B-6. Library-Use Lectures. Specialized lectures on the use of library resources are available for upper-division and graduate classes. The lectures are given by the subject librarians, and techniques of bibliographic searching are emphasized. Far from being stereotyped orientation talks, these presentations are intended to meet specific needs and may be adapted to stress any points that the instructor indicates. With this specialized instruction, followed by individual consultation with the subject librarians, students are able to make far better use of library resources. Instructors may make arrangements for the lectures through the appropriate subject librarian. The lectures are given in the library and at least one week's notice should be given to avoid scheduling conflicts.
B-7. Ordering Books and Periodicals.
a. To order a book, a faculty member fills out a "Purchase Request" form, listing all pertinent information. The order form is forwarded to the library after obtaining approving signatures as required by the department or college. When the book is received and cataloged, the library notifies the requester. Faculty members are urged to turn in requests early in the fiscal year. Faculty members who require specialized materials for continuous use in the office or laboratory are permitted to requisition them for purchase from their department (not library) funds, subject to approval of the departmental administrator or dean. New periodical subscriptions require the cancellation of an equivalent dollar amount of existing subscriptions. Faculty requests for new subscriptions to periodicals should be made to the appropriate subject specialist in the library.
b. When books disappear, the library normally delays ordering replacements for a year on the assumption that they may reappear on the shelves. Most of them do. If, however, a missing book is needed immediately (e.g., for reserve, as a reference book, or because it is in great demand), the library will order a replacement immediately. If faculty members wish to reorder missing books, they should so indicate on the order form used for requesting books by inserting the statement "book missing--replace." If this is not done, the library's acquisitions section may find it listed in the catalog and return the request marked "duplicate." Frequently the library does not find out that a book is missing until it is reported by students or faculty members.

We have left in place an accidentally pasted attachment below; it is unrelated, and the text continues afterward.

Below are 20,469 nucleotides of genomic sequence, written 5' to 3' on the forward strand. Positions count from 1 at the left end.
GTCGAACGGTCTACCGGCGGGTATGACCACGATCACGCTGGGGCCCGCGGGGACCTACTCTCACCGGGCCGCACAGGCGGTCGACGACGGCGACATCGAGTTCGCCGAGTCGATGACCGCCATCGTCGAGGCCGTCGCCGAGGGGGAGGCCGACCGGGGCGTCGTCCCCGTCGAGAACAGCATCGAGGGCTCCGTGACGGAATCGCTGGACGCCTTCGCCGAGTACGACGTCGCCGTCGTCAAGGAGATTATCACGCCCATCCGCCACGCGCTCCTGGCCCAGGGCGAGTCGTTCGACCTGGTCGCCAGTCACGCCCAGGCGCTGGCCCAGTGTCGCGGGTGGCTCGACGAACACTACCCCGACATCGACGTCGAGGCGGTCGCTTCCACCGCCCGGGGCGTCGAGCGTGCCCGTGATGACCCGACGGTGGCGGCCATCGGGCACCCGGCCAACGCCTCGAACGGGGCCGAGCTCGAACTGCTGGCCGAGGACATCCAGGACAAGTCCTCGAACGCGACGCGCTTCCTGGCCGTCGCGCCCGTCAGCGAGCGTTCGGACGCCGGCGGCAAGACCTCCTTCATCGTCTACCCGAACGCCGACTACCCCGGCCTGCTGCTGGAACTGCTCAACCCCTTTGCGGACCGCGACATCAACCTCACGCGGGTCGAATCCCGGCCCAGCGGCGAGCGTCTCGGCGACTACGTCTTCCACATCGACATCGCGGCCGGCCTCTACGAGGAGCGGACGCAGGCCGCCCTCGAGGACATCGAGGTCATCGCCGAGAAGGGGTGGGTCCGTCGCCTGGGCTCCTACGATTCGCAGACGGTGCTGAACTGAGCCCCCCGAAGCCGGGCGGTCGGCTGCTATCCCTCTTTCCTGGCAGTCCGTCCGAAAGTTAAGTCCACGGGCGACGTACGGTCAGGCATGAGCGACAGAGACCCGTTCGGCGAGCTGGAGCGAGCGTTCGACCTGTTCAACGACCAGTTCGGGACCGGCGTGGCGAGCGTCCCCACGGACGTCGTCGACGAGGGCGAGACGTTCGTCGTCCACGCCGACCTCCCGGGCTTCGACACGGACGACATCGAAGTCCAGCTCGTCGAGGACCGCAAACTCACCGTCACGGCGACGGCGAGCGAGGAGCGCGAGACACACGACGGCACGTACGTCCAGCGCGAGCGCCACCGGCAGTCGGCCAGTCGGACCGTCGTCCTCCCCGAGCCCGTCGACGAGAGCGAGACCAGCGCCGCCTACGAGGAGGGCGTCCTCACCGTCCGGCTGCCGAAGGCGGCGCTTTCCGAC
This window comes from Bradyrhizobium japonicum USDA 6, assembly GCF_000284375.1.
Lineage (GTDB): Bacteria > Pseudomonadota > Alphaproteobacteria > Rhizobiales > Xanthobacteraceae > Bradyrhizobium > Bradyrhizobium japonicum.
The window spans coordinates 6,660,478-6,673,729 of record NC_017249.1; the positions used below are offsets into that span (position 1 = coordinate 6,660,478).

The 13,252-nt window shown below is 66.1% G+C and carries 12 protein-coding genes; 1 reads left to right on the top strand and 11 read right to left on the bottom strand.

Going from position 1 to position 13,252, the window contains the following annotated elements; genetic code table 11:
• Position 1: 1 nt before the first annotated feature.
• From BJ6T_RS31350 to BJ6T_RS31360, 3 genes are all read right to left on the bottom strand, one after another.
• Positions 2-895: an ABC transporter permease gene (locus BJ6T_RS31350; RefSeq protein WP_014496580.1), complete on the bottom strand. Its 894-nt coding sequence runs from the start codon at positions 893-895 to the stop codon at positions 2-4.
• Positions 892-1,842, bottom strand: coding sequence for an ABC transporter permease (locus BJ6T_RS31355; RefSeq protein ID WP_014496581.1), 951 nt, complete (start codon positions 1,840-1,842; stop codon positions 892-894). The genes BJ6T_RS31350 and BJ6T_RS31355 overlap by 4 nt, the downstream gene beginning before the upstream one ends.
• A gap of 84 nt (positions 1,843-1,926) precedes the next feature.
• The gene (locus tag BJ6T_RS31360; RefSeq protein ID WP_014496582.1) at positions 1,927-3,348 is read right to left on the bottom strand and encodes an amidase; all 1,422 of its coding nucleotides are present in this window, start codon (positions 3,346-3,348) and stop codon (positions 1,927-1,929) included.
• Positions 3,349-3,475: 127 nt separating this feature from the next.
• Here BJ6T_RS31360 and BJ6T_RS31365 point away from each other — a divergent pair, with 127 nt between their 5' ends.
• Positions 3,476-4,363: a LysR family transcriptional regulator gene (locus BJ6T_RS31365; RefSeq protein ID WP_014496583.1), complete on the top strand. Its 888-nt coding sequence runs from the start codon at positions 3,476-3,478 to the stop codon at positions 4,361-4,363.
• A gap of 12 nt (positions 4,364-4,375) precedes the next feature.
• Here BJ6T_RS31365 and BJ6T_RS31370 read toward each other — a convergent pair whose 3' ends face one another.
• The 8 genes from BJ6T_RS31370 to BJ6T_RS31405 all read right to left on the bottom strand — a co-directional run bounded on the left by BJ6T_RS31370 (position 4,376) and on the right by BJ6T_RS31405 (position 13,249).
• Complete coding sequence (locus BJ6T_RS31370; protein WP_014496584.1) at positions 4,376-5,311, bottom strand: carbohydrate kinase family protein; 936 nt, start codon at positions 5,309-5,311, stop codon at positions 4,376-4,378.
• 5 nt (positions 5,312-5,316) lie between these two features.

B-8. Library Publications. The Bookmark serves as a communication medium from the library to the faculty and staff. Its aim is to bring helpful information on books, library problems, and library goals to the faculty and staff.
B-9. Copying of Copyrighted Materials. The U.S. copyright law governs the making of photocopies or other reproductions of copyrighted materials. Under certain conditions specified in the law, libraries and archives are authorized to furnish a photocopy or other reproduction. One of these specified conditions is that the photocopy or reproduction is not to be "used for any purpose other than private study, scholarship, or research." If a user makes a request for, or later uses, a photocopy or reproduction for purposes outside the standards of "fair use," that user may be charged with copyright infringement. The University Library reserves the right to refuse to accept a copying order if, in its judgment, fulfilling the order would involve violation of copyright law.
B-10. Departmental Libraries. It is the policy of the University of Idaho to maintain a strong central library. Branch libraries are generally discouraged because: (a) they reduce the accessibility of materials of interest to several disciplines, (b) proper staffing increases overall library expenses, and (c) costly duplication of holdings is likely to result. Exceptions to this policy are considered on an individual basis. In view of the volume and special character of UI's library resources in the field of law, the College of Law maintains a library and a staff with specialized training in law librarianship [see 6925].
B-11. Additional Information. For additional information about the University Library and its operations, the library maintains a world wide web site at www.lib.uidaho.edu. Faculty members who wish to suggest changes in library regulations or policies should feel free to make these suggestions known to the library staff or members of the Library Affairs Committee [see 1640.60].